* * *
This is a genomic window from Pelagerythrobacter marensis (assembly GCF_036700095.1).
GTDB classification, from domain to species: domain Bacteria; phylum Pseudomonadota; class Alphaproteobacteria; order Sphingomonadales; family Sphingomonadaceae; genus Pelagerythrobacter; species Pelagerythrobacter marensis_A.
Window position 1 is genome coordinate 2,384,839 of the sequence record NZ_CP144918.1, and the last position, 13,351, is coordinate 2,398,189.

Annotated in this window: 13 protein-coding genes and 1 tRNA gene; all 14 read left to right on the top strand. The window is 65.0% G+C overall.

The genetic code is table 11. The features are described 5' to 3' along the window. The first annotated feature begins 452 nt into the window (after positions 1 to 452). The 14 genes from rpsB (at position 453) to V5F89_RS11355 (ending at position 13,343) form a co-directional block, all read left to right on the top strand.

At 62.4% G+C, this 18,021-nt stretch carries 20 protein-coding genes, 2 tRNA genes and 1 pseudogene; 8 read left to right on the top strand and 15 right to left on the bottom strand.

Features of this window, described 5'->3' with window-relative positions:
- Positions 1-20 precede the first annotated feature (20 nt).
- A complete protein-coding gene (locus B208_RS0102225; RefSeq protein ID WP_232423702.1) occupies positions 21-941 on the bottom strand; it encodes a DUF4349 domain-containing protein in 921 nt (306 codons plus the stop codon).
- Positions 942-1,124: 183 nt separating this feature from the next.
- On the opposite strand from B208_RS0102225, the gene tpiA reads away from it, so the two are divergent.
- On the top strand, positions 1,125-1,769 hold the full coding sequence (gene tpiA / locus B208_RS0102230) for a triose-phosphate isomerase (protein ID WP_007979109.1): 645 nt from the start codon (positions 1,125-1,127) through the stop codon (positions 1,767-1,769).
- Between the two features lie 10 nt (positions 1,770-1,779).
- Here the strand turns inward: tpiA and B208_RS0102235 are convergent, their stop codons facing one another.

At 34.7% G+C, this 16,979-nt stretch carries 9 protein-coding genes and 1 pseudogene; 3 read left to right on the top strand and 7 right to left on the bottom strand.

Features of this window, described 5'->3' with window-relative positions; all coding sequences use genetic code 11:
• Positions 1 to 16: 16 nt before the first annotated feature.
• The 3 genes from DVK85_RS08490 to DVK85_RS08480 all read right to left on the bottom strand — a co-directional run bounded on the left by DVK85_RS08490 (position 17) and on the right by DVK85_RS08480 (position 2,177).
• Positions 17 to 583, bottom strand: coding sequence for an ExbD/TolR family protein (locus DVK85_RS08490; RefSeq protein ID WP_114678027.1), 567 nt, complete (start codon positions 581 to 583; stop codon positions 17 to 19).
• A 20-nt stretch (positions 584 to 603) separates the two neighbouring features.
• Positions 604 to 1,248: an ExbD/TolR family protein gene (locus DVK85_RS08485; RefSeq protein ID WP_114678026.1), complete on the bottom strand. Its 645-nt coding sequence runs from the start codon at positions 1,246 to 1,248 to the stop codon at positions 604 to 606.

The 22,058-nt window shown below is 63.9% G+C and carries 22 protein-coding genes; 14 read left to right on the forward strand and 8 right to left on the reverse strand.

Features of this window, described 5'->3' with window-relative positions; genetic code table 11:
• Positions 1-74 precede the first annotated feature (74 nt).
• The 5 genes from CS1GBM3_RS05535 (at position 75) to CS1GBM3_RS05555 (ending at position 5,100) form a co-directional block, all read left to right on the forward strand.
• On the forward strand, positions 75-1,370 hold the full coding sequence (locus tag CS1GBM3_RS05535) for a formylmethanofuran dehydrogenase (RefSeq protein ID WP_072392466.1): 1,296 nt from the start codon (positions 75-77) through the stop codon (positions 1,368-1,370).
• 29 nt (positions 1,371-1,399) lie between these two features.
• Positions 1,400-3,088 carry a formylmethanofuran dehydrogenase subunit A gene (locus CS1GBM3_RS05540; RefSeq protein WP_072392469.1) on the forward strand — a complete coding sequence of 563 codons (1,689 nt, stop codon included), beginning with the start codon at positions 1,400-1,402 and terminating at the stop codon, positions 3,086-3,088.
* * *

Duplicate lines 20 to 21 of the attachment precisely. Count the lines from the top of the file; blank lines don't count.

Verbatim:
• A 20-nt stretch (positions 584 to 603) separates the two neighbouring features.
• Positions 604 to 1,248: an ExbD/TolR family protein gene (locus DVK85_RS08485; RefSeq protein ID WP_114678026.1), complete on the bottom strand. Its 645-nt coding sequence runs from the start codon at positions 1,246 to 1,248 to the stop codon at positions 604 to 606.